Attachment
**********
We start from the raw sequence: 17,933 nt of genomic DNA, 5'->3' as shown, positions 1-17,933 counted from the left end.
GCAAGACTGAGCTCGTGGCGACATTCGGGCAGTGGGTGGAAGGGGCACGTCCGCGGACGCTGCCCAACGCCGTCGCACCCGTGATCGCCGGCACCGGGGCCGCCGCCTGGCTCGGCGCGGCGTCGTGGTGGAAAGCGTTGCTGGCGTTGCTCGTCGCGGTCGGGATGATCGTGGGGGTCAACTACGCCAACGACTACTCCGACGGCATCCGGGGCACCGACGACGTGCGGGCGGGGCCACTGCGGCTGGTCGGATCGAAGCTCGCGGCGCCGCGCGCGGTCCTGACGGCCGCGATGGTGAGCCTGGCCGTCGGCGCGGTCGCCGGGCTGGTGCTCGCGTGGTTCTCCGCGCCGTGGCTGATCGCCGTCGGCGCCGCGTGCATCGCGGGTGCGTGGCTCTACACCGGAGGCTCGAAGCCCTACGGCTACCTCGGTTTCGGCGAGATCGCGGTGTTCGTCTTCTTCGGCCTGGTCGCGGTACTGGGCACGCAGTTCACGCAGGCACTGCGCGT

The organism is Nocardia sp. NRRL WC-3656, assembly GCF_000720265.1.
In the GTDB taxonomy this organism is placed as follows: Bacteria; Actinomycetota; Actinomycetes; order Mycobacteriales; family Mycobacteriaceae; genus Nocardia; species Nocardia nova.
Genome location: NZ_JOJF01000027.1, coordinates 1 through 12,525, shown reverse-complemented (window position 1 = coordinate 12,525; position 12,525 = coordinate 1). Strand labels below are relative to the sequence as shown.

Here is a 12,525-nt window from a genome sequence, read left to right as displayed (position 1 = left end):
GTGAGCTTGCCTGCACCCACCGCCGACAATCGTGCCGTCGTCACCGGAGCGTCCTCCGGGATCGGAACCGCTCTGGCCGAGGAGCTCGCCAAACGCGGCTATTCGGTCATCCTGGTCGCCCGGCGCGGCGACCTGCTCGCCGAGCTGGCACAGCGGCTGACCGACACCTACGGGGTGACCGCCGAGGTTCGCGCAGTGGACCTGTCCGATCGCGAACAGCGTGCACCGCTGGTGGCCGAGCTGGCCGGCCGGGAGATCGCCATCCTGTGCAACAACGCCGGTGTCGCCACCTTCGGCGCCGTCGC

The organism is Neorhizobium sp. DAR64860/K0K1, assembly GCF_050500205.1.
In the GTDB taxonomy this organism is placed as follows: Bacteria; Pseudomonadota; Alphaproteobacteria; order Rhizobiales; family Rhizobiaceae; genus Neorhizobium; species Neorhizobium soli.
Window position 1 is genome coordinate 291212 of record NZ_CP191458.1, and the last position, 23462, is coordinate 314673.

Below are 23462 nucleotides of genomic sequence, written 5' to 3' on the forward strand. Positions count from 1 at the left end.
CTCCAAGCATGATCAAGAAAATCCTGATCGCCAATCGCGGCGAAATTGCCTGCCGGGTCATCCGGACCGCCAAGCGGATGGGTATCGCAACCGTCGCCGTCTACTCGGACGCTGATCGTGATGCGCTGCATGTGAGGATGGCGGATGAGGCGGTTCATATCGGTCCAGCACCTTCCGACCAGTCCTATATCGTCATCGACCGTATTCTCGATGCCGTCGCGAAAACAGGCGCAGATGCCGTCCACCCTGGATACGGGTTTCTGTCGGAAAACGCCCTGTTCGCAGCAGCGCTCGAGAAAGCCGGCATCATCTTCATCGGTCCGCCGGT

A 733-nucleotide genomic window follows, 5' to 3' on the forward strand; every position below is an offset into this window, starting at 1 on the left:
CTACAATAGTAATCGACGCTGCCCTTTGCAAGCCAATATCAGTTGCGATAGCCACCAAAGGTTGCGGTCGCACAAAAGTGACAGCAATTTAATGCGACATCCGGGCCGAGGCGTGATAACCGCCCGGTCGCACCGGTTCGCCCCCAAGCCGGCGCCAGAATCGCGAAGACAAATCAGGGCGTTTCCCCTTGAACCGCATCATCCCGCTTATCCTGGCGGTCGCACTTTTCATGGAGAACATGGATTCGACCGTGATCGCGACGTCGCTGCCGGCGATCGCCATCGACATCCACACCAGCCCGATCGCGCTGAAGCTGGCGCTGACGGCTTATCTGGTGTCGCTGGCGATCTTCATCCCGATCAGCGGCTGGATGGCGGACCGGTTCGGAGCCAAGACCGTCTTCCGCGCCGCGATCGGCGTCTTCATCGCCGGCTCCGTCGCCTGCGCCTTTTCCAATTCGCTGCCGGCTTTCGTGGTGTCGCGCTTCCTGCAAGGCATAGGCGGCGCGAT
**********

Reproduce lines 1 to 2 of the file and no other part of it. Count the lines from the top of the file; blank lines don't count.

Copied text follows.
We start from the raw sequence: 17,933 nt of genomic DNA, 5'->3' as shown, positions 1-17,933 counted from the left end.
GCAAGACTGAGCTCGTGGCGACATTCGGGCAGTGGGTGGAAGGGGCACGTCCGCGGACGCTGCCCAACGCCGTCGCACCCGTGATCGCCGGCACCGGGGCCGCCGCCTGGCTCGGCGCGGCGTCGTGGTGGAAAGCGTTGCTGGCGTTGCTCGTCGCGGTCGGGATGATCGTGGGGGTCAACTACGCCAACGACTACTCCGACGGCATCCGGGGCACCGACGACGTGCGGGCGGGGCCACTGCGGCTGGTCGGATCGAAGCTCGCGGCGCCGCGCGCGGTCCTGACGGCCGCGATGGTGAGCCTGGCCGTCGGCGCGGTCGCCGGGCTGGTGCTCGCGTGGTTCTCCGCGCCGTGGCTGATCGCCGTCGGCGCCGCGTGCATCGCGGGTGCGTGGCTCTACACCGGAGGCTCGAAGCCCTACGGCTACCTCGGTTTCGGCGAGATCGCGGTGTTCGTCTTCTTCGGCCTGGTCGCGGTACTGGGCACGCAGTTCACGCAGGCACTGCGCGT